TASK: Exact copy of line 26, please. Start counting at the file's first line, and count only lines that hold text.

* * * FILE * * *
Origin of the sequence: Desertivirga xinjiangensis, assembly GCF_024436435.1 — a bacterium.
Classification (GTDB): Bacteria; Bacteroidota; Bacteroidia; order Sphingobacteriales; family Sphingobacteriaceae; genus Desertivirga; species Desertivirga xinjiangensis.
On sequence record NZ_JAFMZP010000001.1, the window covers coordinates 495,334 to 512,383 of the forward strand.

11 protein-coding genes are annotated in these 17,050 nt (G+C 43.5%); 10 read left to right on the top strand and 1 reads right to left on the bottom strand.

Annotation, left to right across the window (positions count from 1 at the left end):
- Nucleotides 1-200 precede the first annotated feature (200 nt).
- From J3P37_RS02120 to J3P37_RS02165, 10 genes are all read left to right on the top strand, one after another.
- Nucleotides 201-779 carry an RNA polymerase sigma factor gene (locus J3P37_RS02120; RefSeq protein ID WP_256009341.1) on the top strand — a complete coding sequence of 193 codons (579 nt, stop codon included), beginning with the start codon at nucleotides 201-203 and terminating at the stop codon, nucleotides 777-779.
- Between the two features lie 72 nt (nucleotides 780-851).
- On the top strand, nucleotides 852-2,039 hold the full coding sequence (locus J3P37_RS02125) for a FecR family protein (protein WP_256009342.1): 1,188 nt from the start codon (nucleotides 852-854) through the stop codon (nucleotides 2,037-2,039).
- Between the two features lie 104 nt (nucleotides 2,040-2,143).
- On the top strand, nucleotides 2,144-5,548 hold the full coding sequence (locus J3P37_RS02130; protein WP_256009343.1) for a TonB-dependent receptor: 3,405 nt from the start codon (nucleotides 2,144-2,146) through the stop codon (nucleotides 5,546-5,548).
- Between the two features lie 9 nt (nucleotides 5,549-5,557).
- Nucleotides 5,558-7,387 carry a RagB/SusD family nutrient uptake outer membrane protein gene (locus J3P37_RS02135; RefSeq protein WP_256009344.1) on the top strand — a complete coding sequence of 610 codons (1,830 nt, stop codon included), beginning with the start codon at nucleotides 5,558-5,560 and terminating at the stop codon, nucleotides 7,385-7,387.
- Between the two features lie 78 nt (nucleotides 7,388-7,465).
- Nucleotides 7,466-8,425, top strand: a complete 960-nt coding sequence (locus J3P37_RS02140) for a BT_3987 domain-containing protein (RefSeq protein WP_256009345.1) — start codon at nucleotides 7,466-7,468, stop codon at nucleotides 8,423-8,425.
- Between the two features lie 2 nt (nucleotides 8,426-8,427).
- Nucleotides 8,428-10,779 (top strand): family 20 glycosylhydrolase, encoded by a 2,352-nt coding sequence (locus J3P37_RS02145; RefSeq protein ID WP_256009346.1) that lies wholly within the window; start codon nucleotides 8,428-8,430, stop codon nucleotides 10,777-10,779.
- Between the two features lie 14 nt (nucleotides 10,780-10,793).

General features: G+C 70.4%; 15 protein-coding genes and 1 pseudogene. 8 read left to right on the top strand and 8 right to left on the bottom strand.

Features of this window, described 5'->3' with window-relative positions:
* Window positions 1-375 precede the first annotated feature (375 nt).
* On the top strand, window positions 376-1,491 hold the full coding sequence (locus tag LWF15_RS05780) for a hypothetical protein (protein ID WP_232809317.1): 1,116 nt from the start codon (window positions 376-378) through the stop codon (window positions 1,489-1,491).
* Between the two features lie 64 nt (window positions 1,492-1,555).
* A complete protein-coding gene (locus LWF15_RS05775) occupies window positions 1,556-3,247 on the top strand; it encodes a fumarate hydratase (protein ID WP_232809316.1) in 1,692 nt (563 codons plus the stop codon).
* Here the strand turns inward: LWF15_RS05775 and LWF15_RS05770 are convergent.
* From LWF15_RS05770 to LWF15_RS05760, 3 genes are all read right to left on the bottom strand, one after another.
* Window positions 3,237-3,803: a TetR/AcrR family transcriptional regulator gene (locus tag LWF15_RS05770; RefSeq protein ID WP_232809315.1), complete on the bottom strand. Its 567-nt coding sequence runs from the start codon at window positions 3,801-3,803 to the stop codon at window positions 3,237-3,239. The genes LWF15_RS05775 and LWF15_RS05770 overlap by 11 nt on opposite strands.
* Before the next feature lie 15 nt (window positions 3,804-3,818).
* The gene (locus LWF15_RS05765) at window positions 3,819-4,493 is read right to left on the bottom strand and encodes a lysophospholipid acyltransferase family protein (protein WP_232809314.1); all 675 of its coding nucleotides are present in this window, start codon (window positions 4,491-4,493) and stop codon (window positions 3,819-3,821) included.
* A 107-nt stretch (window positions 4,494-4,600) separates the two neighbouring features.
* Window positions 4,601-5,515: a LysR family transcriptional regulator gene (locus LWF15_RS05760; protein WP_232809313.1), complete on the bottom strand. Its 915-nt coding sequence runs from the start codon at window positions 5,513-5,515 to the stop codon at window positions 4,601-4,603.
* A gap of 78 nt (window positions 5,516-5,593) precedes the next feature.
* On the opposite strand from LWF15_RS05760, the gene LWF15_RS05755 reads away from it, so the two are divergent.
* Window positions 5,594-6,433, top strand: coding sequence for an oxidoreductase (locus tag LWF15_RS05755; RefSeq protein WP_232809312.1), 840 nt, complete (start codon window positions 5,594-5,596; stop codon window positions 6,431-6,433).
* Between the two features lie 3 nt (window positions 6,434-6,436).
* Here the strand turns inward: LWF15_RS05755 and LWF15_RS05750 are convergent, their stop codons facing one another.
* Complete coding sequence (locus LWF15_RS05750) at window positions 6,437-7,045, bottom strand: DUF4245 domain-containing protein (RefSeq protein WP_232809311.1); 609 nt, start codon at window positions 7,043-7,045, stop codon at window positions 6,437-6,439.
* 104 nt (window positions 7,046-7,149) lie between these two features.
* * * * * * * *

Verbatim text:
* Here the strand turns inward: LWF15_RS05775 and LWF15_RS05770 are convergent.